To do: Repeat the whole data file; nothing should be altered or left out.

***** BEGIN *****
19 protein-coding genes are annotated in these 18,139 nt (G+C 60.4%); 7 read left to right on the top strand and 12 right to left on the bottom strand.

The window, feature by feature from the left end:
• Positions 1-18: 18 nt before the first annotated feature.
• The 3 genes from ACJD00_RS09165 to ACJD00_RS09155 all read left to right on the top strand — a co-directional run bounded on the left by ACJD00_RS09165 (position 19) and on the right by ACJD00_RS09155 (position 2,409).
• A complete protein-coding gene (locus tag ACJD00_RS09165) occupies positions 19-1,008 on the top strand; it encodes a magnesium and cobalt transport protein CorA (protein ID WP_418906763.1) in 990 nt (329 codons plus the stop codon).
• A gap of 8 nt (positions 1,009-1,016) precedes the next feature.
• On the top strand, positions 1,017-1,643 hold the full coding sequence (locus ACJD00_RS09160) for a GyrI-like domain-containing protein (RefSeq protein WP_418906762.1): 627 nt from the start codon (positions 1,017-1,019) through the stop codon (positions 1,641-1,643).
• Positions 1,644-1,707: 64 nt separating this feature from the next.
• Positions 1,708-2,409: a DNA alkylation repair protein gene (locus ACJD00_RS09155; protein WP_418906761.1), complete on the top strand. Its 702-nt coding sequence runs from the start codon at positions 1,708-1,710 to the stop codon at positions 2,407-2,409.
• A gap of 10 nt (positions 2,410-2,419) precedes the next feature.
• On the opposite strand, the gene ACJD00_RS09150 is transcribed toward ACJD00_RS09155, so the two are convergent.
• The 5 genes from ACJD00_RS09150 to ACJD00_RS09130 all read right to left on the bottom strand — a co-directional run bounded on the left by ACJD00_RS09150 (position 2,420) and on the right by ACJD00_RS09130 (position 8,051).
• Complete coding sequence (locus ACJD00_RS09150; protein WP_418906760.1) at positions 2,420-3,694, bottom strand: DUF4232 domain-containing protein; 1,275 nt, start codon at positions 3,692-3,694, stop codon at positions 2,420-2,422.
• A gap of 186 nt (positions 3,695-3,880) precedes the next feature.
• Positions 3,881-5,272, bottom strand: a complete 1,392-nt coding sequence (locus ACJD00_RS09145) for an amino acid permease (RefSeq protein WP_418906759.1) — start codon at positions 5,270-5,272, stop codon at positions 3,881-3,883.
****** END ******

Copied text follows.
19 protein-coding genes are annotated in these 18,139 nt (G+C 60.4%); 7 read left to right on the top strand and 12 right to left on the bottom strand.

The window, feature by feature from the left end:
• Positions 1-18: 18 nt before the first annotated feature.
• The 3 genes from ACJD00_RS09165 to ACJD00_RS09155 all read left to right on the top strand — a co-directional run bounded on the left by ACJD00_RS09165 (position 19) and on the right by ACJD00_RS09155 (position 2,409).
• A complete protein-coding gene (locus tag ACJD00_RS09165) occupies positions 19-1,008 on the top strand; it encodes a magnesium and cobalt transport protein CorA (protein ID WP_418906763.1) in 990 nt (329 codons plus the stop codon).
• A gap of 8 nt (positions 1,009-1,016) precedes the next feature.
• On the top strand, positions 1,017-1,643 hold the full coding sequence (locus ACJD00_RS09160) for a GyrI-like domain-containing protein (RefSeq protein WP_418906762.1): 627 nt from the start codon (positions 1,017-1,019) through the stop codon (positions 1,641-1,643).
• Positions 1,644-1,707: 64 nt separating this feature from the next.
• Positions 1,708-2,409: a DNA alkylation repair protein gene (locus ACJD00_RS09155; protein WP_418906761.1), complete on the top strand. Its 702-nt coding sequence runs from the start codon at positions 1,708-1,710 to the stop codon at positions 2,407-2,409.
• A gap of 10 nt (positions 2,410-2,419) precedes the next feature.
• On the opposite strand, the gene ACJD00_RS09150 is transcribed toward ACJD00_RS09155, so the two are convergent.
• The 5 genes from ACJD00_RS09150 to ACJD00_RS09130 all read right to left on the bottom strand — a co-directional run bounded on the left by ACJD00_RS09150 (position 2,420) and on the right by ACJD00_RS09130 (position 8,051).
• Complete coding sequence (locus ACJD00_RS09150; protein WP_418906760.1) at positions 2,420-3,694, bottom strand: DUF4232 domain-containing protein; 1,275 nt, start codon at positions 3,692-3,694, stop codon at positions 2,420-2,422.
• A gap of 186 nt (positions 3,695-3,880) precedes the next feature.
• Positions 3,881-5,272, bottom strand: a complete 1,392-nt coding sequence (locus ACJD00_RS09145) for an amino acid permease (RefSeq protein WP_418906759.1) — start codon at positions 5,270-5,272, stop codon at positions 3,881-3,883.